The Drowned City by KJ Maitland

I had already been drawn to The Drowned City, the first in a new series of historical mysteries set in the 17th century, before it dawned on me that KJ Maitland was Karen Maitland, an author whose books I’ve enjoyed in the past. All the more reason to want to read it, then!

In January 1606, exactly a year after the execution of the conspirators who tried to blow up Parliament in the failed Gunpowder Plot, a towering wave sweeps up the Bristol Channel, leaving a scene of devastation. Whole families are drowned, buildings are swept away and farmland is destroyed. As the survivors try to come to terms with what has happened, rumours begin to arise. Some say the wave was summoned by witches, others that it was God’s way of taking revenge for the executions. The King’s most trusted adviser, Charles FitzAlan, fears that it’s all part of another Catholic conspiracy and decides to send someone to Bristol to investigate. Luckily, he knows just the man for the job…

That man is Daniel Pursglove, currently languishing in Newgate Prison awaiting what seems to be certain death. Daniel’s particular background and skills have brought him to FitzAlan’s attention and when he is offered his freedom in return for carrying out some investigations in Bristol, he jumps at the chance. Arriving in the city, Daniel begins his search for the missing Catholic conspirator known as Spero Pettingar, but almost immediately finds himself caught up in another mystery – a series of murders. Are they all part of the same plot or is something else going on in the flooded city?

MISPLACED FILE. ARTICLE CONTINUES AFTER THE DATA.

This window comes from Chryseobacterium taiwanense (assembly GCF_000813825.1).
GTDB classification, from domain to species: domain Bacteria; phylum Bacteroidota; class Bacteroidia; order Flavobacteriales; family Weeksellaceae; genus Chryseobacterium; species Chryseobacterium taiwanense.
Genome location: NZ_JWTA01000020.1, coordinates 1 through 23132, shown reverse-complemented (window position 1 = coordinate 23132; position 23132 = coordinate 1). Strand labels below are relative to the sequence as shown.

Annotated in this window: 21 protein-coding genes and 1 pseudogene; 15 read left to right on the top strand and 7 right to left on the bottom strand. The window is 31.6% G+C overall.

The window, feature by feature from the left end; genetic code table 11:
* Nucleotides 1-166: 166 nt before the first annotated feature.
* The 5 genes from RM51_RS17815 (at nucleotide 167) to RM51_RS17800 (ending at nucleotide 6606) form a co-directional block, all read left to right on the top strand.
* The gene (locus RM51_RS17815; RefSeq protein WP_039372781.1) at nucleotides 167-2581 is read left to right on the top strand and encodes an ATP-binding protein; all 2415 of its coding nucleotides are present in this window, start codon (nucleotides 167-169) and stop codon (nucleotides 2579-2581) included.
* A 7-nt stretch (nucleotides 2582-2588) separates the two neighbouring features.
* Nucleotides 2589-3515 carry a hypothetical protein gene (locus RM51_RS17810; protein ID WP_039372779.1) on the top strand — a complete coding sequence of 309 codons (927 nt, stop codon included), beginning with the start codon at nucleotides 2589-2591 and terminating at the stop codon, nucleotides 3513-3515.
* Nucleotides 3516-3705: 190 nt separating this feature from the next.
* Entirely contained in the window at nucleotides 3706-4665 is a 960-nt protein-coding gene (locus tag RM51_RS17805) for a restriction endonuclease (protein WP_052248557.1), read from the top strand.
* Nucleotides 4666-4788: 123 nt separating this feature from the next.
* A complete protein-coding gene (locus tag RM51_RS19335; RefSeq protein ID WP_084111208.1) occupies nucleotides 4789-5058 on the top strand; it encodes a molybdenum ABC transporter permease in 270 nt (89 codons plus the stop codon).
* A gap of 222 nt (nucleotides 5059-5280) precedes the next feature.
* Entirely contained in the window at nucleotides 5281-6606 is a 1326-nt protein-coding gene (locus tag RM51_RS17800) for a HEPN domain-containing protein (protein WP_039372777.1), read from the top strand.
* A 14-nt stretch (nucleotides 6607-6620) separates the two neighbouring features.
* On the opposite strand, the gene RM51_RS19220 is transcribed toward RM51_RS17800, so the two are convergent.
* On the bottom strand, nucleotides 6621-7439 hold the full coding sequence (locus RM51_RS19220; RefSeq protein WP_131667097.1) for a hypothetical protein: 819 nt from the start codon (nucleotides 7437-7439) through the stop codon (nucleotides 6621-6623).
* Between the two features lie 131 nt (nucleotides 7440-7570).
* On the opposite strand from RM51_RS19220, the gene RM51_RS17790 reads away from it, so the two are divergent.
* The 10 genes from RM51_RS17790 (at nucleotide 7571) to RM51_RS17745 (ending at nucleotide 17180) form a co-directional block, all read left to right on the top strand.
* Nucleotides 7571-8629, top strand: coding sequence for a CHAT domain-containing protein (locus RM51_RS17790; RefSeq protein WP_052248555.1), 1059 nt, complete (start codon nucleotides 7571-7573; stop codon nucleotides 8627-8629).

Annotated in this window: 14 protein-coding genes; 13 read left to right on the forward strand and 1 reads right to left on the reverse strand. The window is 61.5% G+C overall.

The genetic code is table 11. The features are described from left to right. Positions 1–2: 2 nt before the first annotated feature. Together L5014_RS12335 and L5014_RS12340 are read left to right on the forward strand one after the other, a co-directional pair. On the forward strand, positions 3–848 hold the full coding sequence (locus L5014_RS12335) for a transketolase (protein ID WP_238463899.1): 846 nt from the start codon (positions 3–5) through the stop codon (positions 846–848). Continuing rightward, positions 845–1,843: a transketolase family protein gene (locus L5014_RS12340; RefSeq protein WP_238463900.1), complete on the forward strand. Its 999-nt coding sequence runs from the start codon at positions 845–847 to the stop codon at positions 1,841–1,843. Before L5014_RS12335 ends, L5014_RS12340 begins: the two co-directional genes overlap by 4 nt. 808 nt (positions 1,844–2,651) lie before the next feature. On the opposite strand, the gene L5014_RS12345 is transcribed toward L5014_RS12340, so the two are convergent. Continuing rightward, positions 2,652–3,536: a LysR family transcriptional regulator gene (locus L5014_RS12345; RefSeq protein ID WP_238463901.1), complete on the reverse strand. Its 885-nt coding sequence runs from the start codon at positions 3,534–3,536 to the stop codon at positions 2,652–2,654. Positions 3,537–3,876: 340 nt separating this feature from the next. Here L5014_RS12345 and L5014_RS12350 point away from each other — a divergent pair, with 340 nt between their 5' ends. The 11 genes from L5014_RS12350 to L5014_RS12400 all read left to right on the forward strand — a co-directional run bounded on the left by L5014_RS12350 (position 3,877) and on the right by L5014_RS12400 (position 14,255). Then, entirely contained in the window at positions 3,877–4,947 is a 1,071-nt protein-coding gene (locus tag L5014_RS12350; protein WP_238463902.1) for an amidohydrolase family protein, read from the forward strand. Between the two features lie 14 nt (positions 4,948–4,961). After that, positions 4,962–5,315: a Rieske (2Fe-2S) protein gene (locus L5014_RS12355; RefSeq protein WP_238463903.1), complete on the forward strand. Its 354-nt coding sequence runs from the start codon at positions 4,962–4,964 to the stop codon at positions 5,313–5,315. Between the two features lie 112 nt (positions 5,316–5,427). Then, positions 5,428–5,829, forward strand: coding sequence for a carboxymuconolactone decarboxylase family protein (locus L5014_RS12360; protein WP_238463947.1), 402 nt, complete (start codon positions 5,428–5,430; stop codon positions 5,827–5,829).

Like Maitland’s earlier novels, this is a dark and atmospheric story with an interesting historical setting. I’ve never read anything about the Bristol Channel Floods of 1607 (or 1606; Maitland uses the old Julian calendar rather than the Gregorian), so that was something completely new for me. The descriptions of the devastated city in the aftermath of the wave are vivid and even quite eerie and almost otherworldly. It’s always refreshing to read historical novels with a setting other than London, and the flooded Bristol, in a superstitious age when natural disasters were often attributed to witchcraft or messages from heaven, was the perfect choice for this particular story.

Although there a few real historical characters in the book, notably Robert Cecil, most are fictional. Daniel Pursglove, the central character in this and presumably the rest of the series, intrigued me as we know so little about him at first. What is his background? How did he come to be a prisoner? What are the special talents that make him so suitable for this task? As the story unfolds, so does our understanding of Daniel and gradually some of our questions are answered. I’m sure we’ll be learning more about him in future books.